• Research companies. If the companies you buy from do not support action on climate change, are not transparent about their impact, or have a poor environmental track record, consider buying from other companies that have shown a commitment to environmental causes.
  • Determine how climate-friendly your local area is. Friends of the Earth’s ‘How climate-friendly is your community?’ tool shows how environmentally friendly your local authority is based on tree cover, transport, housing, waste, and renewable energy. The full breakdown of the results gives information on the area’s environmental impacts and how to ameliorate them.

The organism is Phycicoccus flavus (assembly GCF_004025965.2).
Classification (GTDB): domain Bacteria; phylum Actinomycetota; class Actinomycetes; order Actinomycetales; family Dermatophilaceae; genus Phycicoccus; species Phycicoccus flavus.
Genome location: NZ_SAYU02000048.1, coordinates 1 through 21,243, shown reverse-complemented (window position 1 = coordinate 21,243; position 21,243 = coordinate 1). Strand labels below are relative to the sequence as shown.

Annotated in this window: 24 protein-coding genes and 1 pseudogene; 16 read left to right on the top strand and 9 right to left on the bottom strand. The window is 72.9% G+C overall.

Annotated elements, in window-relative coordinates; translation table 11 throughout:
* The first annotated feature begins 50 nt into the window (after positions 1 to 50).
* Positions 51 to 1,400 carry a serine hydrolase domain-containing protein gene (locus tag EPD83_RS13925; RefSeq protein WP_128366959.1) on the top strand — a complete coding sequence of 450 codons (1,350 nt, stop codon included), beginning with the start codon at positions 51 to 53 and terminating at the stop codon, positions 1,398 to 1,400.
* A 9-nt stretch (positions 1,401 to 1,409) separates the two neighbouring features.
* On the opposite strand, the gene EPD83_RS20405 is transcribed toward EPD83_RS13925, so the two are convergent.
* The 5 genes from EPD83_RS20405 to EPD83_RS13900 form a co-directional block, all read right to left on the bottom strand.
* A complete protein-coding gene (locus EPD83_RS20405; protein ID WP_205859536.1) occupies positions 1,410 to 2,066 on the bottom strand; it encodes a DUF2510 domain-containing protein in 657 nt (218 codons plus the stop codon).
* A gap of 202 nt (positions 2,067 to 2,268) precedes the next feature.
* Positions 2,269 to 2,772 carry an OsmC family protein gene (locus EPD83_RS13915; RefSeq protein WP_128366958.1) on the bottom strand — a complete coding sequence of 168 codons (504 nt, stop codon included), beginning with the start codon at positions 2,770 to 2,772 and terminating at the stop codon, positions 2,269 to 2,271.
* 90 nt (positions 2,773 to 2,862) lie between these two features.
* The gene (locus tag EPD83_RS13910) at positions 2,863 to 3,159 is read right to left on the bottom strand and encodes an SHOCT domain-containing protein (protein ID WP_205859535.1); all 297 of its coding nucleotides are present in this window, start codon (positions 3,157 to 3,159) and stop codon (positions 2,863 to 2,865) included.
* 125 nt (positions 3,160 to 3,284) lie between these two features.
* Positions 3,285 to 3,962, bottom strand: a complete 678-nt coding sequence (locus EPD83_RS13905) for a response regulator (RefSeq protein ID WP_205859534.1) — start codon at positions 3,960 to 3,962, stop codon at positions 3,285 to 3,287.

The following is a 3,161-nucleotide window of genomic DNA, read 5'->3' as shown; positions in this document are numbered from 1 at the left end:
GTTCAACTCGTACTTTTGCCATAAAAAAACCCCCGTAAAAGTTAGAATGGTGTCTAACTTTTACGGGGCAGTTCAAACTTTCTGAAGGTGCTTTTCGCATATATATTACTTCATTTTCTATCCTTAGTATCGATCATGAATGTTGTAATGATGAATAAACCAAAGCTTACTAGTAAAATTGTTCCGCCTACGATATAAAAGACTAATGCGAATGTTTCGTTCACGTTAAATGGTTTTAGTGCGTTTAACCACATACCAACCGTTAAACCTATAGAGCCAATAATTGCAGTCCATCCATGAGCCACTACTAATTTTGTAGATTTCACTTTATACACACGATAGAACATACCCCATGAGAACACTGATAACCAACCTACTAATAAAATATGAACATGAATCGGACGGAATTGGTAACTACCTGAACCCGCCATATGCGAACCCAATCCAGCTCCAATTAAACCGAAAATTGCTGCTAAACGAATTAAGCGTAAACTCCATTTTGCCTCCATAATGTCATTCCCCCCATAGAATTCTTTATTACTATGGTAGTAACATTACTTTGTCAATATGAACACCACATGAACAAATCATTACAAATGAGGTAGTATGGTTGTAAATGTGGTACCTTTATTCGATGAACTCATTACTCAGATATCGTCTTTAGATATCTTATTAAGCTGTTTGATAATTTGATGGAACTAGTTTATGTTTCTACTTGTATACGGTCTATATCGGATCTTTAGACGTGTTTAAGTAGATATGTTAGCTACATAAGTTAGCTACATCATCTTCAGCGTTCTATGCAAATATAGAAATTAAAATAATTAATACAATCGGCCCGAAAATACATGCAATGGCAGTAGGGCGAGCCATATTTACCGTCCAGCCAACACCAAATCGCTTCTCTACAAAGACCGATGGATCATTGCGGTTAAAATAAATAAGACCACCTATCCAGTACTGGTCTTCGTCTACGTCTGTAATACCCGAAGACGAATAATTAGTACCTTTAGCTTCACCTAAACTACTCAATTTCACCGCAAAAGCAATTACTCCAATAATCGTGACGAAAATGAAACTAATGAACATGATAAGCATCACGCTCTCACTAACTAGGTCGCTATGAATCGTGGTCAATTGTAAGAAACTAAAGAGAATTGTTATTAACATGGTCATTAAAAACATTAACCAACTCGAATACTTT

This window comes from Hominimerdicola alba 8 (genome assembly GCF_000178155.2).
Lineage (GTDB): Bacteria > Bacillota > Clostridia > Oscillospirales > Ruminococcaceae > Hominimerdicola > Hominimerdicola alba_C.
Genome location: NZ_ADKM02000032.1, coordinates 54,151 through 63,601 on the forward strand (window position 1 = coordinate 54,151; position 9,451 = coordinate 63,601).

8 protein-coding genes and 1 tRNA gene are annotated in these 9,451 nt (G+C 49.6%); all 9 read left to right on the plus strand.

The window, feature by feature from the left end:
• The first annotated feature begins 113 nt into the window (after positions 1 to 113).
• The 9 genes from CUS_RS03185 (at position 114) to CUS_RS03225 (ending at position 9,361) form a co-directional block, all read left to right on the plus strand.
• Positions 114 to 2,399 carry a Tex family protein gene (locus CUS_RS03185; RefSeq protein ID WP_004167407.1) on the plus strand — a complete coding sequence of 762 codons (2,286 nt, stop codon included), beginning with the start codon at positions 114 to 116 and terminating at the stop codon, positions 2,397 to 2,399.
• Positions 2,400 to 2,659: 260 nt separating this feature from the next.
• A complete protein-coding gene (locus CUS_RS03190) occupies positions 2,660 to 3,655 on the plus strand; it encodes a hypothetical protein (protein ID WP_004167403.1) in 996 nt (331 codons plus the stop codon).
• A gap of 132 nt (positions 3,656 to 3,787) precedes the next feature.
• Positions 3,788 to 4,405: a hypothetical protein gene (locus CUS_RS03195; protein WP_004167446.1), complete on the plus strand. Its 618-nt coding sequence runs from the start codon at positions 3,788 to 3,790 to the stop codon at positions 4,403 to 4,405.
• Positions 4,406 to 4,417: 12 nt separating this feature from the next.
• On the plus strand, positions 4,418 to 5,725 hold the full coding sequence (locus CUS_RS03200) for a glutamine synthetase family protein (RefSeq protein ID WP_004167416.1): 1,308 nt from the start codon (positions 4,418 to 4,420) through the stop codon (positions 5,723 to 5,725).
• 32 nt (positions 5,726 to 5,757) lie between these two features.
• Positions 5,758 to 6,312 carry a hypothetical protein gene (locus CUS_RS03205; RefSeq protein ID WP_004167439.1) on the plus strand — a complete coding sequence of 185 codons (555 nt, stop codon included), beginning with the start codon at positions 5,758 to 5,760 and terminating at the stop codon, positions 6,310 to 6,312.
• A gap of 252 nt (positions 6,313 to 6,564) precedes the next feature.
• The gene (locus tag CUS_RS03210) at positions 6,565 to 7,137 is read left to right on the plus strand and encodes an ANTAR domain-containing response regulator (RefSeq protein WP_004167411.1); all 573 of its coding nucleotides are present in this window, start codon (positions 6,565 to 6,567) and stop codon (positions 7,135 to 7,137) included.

Reduce meat and dairy products in your diet

  • Meat-free Mondays. Livestock production accounts for 14.5% of global greenhouse gas emissions and going meat-free even once a week can reduce your carbon footprint. The average meat-containing diet is responsible for nearly double the amount of carbon emissions produced by plant-based diets.
  • Find plant-based recipes. Knowing how to make healthy and substantial plant-based meals makes it far easier to reduce meat consumption. New dishes can be learnt from vegetarian or vegan cookbooks, or the many recipes available for free online.
  • Build your meals around vegetables. It is easier to start cutting down meat consumption if you view meat as a side, rather than the centrepiece of every meal. Substitute meat with grains, pulses, or vegetables and switch gradually to a plant-based diet.

Use cleaner energy